The more you look at the subject of technology, the more you realise that the ultimate focus needs to be on the customer. Lance Grant assesses some of the ways in which technology is helping insurers, and why the human element remains crucially important
The problem for many insurance businesses is that they start by thinking about what technology can do for them, and try to apply that to whatever the customer seems to want: they want to be able to insure anyone, anytime, anywhere, whatever they want to do, and then seek technology that can make this happen. Well, I won’t be putting any money on a successful outcome. Instead, where insurers need to start is with the customer: looking at how we, in our business, can respond to their demands by deploying the available technology as best we can.
If you start with the customer, you need to research where and how they travel. Having done this, if I were you, I wouldn’t concentrate on the thrill-seekers – who still only account for a tiny proportion of our market – but would rather centre my technology on older travellers and families. Besides, the more exciting, exotic and expensive the holiday, the less amenable it is to the application of advanced technologies.
So, where does technology come in and how important is it? First off, let’s consider the latest technology used by customers – apps. They are all well and good, and have their obvious advantages, as we saw in the last issue of ITIJ (ITIJ 140, Think Smart), but they rely on a good wi-fi connection or mobile phone signal, and if you’ve just been bitten by a tarantula, you’re likely to need a doctor rather than an iPhone app. My point is simply that this is not an industry that is about to be transformed by technology. Nonetheless, there are things you can do with technology that will give you a real chance of establishing competitive advantage.
The winners in this market are going to be those who make life easiest for their customers
The travel insurance market is a low-premium market, so cost is bound to be a consideration when talking about the application of technology. We’ve got a mass market, and the twin challenge of serving that market more quickly and more cheaply. Fortunately, there are plenty of opportunities to do just that.
Simplicity with benefits
Let’s start with the web, which is the channel that most of us use, whether we use it directly or indirectly, and whether we understand it fully or not. After all, even if an elderly traveller who may not have Internet access at home visits their travel agent or insurance broker, one of the first things that agent or broker is going to do is consult the web. Web traffic is increasing massively in the search for travel insurance, and not least because of companies like Ryanair that won’t let you complete a flight booking without at least considering whether you need travel insurance. Travel companies are going to make us all use the web one way or another.
Regarding younger customers, the opportunities provided by the Internet for travel insurers are obvious – for example, you can target students with adverts on their favourite websites. Busy professionals of all ages are increasingly inclined to conduct all their major transactions online. Retired people too. More and more people are going online for day-to-day banking, to fill in tax returns, renew licences and subscriptions, buy cinema or theatre tickets, rail tickets, plane tickets, holidays. Why wouldn’t they go online to buy travel insurance?
Because they might find they’ve got it already; which is what happened to me recently. In these times of austerity, rather than approach my regular insurer, I remembered that I had one of those ‘special’ bank accounts – you know, one where you pay a ‘special’ sum of money every month for extra services. I remembered that it gave me free worldwide travel cover. So I called them, and as the member of staff started to reel off the provisions of this insurance policy, I realised it gave me everything I wanted. What is more, all the detail I needed was on my debit card – the emergency phone number was there and my policy number was merely my bank account number. How brilliant! How easy! How simple!
If you can get all those things on a mobile app, so much the better. But this card impressed me. It’s the same principle with Ryanair. The O’Leary style doesn’t suit everybody, but if you do have a second home in France or Spain and habitually travel by their aeroplanes, I can’t think why you wouldn’t eventually succumb to their relentless sales gambits and buy a Ryanair card that gives you everything at once – your tickets, insurance, car hire and so forth, all at lower prices than you can find anywhere else. It’s what everybody wants – a one-stop shop.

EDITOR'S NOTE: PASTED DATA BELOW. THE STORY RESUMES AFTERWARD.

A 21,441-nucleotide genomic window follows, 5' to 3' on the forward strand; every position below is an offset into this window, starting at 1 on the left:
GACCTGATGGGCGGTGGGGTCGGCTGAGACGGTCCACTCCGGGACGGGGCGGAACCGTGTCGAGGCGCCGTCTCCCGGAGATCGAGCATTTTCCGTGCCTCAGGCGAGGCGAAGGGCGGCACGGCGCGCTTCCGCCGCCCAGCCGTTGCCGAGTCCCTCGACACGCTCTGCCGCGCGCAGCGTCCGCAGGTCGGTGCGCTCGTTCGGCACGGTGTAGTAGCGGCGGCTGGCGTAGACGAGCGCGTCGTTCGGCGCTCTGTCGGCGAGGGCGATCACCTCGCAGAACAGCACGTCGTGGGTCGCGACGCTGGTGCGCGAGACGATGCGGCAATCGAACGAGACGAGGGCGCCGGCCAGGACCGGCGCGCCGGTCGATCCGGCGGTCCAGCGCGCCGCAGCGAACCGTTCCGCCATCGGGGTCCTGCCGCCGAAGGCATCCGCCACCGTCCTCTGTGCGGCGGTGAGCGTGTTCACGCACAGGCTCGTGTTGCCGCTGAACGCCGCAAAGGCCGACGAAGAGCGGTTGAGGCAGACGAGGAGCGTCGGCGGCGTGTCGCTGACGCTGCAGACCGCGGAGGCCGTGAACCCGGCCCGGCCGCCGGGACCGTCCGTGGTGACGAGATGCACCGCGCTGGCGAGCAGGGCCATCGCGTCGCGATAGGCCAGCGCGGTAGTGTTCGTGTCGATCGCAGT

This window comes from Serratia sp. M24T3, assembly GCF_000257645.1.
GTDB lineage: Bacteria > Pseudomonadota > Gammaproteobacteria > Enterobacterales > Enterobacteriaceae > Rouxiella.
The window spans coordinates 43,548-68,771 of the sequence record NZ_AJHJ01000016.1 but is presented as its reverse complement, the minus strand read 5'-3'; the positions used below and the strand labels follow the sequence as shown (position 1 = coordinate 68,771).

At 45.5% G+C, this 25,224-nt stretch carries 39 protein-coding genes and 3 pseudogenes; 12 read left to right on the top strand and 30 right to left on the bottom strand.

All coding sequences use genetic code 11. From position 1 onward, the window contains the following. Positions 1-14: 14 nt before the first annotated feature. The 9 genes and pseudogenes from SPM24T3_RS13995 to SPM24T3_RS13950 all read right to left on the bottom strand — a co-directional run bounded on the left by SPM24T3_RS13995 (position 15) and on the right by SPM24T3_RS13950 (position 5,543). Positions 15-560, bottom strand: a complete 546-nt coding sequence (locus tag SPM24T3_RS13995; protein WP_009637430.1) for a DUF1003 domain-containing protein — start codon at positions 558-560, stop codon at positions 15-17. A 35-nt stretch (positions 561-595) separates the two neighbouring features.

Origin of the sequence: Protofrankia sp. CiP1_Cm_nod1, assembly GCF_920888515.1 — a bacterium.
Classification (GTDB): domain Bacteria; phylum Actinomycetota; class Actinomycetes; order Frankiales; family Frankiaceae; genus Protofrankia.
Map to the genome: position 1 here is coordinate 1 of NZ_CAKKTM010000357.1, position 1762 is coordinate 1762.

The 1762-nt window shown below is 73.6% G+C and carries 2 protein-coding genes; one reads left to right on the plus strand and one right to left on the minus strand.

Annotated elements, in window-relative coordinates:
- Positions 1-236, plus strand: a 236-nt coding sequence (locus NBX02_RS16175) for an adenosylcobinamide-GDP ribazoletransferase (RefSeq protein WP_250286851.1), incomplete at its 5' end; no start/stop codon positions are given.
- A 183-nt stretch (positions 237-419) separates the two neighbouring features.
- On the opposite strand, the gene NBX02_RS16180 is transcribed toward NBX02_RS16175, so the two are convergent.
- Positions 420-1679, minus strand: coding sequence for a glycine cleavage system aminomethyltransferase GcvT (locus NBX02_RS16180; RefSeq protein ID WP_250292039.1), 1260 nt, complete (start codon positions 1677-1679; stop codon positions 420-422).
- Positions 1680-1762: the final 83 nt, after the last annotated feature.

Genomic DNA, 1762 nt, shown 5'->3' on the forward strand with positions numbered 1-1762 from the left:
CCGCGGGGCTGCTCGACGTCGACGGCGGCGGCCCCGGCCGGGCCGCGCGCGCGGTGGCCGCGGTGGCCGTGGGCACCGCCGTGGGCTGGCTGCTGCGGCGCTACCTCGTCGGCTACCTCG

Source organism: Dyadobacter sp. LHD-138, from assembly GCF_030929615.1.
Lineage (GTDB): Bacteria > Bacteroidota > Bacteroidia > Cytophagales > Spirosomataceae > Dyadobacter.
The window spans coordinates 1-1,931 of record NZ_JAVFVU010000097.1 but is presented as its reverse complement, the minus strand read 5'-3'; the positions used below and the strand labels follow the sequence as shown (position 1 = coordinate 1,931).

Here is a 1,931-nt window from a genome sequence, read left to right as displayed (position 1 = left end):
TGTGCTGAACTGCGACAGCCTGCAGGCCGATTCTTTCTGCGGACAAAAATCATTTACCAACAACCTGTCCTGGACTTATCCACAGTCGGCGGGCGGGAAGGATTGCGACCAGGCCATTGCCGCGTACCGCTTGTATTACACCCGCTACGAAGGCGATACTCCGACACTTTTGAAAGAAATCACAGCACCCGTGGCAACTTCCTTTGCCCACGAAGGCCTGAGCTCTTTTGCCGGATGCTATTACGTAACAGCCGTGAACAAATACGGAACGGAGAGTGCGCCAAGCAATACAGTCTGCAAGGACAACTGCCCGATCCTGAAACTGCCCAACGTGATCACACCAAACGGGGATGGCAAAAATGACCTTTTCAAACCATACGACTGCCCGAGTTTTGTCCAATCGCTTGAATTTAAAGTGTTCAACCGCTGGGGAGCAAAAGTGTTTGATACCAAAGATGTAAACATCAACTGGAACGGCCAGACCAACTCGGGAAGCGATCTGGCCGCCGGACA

The name of the game here is simplicity. Once you’ve got into the habit of banking online, you hate people giving you cheques, as having a cheque to pay in means you’ve got to visit your local branch. It’s got to be the same with travel insurance. The winners in this market are going to be those who make life easiest for their customers. The bonus for those who win this particular battle is that they soon build up customer loyalty – and can turn that to further advantage.
there are technological innovations that can speed up your internal processes – and end up by giving your customers better value in the process
It’s a fact of life that once you’ve signed up to a loyalty system, you become remarkably devoted to that service provider. You’re usually interested in getting more for your money. And gradually, you feel that your interests converge. They help you out in various ways, so when they ask you to fill in some kind of survey, you may well be ready to help – especially if there’s a prize or some extra financial incentive. This gives us, the insurance companies, a chance to gain an advantage. We can use the increasingly popular customer loyalty metric Net Promoter Score – or NPS. In essence, this is a new method of customer research that asks people questions like whether they would recommend your company. Based on their responses, measured on a zero to10 scale, you then judge whether they are a net promoter or detractor. Once you have identified net promoters, you can then ask them supplementary questions that will help you to find out what worked for them, and enable your marketing teams and service representatives to build on that.
Behind the scenes
Behind the scenes, there are technological innovations that can speed up insurers’ internal processes – and give their customers better value in the process. For instance, there’s a really clever tool developed by edge IPK that you can use to give customers the same information and enable them to take out the same policies whichever way they connect – whether they drop into one of your branches, call in through an agency, via a call centre, by mobile or by going online. The tool is called edgeConnect, and not only does it give you a versatile customer interface, you can also integrate the whole process with your own back office, so that you can complete every transaction swiftly and efficiently – even coping with legacy systems, or so it claims. Several big insurers in the UK are using edgeConnect, as a result of which, LV, for instance, now reckons to take more orders online than through its call centres.